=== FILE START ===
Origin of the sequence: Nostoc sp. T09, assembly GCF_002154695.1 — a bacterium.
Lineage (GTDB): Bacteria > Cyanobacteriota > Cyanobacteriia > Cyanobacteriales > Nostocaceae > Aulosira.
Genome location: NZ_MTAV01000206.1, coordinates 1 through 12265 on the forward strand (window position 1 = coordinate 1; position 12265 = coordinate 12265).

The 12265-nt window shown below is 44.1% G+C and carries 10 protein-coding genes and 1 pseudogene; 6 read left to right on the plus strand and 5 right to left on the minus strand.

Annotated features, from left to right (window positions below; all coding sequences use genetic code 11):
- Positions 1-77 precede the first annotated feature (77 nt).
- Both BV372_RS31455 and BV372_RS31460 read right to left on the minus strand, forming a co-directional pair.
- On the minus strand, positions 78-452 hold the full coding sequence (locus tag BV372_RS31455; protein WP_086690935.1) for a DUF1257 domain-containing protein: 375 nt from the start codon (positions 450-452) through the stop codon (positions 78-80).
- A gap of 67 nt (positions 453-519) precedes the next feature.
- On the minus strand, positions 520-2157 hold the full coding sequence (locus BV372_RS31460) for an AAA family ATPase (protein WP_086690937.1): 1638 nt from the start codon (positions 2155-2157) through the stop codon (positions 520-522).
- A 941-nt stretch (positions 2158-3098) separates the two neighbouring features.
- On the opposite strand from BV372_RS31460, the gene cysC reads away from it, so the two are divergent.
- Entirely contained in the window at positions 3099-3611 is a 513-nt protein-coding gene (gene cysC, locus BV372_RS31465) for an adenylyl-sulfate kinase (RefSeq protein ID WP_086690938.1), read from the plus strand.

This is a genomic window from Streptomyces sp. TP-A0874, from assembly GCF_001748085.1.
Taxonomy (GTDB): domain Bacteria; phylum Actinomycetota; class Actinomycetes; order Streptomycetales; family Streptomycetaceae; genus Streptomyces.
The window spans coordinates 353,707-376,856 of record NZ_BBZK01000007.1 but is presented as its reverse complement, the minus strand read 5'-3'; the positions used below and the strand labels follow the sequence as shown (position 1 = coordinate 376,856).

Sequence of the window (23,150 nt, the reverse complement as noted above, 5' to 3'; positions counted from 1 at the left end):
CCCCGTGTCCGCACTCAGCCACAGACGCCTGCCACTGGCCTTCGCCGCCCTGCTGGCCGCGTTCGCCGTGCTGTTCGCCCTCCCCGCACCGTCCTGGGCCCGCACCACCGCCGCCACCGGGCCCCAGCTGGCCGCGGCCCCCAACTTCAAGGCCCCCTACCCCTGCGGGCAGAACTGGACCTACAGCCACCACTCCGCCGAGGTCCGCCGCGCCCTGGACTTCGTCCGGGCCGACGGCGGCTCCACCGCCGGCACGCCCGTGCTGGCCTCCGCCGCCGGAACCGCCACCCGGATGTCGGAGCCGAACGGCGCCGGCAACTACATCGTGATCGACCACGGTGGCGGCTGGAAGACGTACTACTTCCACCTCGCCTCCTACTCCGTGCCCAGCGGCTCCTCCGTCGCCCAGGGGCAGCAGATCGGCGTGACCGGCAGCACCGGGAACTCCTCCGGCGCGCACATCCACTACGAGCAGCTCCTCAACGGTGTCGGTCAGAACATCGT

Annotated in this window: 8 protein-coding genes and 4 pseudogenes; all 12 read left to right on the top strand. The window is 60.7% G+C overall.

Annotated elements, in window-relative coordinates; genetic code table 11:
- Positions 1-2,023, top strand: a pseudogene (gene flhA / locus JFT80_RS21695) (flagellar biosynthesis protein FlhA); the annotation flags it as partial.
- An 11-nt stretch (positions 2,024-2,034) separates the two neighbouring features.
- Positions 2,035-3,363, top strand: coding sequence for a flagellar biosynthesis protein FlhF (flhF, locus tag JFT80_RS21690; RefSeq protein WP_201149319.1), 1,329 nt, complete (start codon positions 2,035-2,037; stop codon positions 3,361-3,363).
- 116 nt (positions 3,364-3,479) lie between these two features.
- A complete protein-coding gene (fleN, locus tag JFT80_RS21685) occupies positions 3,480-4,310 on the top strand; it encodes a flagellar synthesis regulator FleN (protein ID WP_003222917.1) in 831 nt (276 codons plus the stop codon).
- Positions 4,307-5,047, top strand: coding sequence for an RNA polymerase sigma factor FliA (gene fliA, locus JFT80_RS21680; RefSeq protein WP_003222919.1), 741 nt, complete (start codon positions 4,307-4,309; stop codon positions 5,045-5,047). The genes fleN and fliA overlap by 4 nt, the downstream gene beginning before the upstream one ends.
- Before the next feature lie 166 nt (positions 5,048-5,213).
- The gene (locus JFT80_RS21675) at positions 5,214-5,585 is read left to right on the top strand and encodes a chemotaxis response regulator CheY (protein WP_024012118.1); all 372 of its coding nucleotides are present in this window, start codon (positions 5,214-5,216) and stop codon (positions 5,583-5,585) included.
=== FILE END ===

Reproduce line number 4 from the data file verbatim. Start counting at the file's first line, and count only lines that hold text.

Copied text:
The 12265-nt window shown below is 44.1% G+C and carries 10 protein-coding genes and 1 pseudogene; 6 read left to right on the plus strand and 5 right to left on the minus strand.